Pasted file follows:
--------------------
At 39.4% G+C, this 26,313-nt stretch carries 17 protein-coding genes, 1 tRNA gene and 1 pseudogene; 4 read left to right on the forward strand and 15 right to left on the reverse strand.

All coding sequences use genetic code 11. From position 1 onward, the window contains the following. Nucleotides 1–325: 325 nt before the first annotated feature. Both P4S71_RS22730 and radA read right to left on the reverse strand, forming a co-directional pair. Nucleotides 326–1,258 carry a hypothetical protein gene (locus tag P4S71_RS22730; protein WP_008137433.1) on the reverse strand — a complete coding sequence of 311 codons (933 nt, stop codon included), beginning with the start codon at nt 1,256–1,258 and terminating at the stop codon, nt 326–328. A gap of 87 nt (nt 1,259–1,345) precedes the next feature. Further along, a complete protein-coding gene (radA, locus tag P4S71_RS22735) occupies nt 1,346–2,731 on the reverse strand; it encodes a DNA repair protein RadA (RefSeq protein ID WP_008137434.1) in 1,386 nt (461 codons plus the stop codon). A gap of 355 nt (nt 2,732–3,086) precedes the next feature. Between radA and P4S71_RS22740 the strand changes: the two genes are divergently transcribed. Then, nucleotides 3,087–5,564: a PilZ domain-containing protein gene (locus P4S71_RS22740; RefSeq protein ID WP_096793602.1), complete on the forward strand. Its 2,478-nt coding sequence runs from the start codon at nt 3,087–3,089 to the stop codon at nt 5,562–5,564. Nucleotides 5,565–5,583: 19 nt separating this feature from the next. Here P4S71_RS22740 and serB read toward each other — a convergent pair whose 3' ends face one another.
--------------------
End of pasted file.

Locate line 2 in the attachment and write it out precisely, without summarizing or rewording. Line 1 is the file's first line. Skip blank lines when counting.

All coding sequences use genetic code 11. From position 1 onward, the window contains the following. Nucleotides 1–325: 325 nt before the first annotated feature. Both P4S71_RS22730 and radA read right to left on the reverse strand, forming a co-directional pair. Nucleotides 326–1,258 carry a hypothetical protein gene (locus tag P4S71_RS22730; protein WP_008137433.1) on the reverse strand — a complete coding sequence of 311 codons (933 nt, stop codon included), beginning with the start codon at nt 1,256–1,258 and terminating at the stop codon, nt 326–328. A gap of 87 nt (nt 1,259–1,345) precedes the next feature. Further along, a complete protein-coding gene (radA, locus tag P4S71_RS22735) occupies nt 1,346–2,731 on the reverse strand; it encodes a DNA repair protein RadA (RefSeq protein ID WP_008137434.1) in 1,386 nt (461 codons plus the stop codon). A gap of 355 nt (nt 2,732–3,086) precedes the next feature. Between radA and P4S71_RS22740 the strand changes: the two genes are divergently transcribed. Then, nucleotides 3,087–5,564: a PilZ domain-containing protein gene (locus P4S71_RS22740; RefSeq protein ID WP_096793602.1), complete on the forward strand. Its 2,478-nt coding sequence runs from the start codon at nt 3,087–3,089 to the stop codon at nt 5,562–5,564. Nucleotides 5,565–5,583: 19 nt separating this feature from the next. Here P4S71_RS22740 and serB read toward each other — a convergent pair whose 3' ends face one another.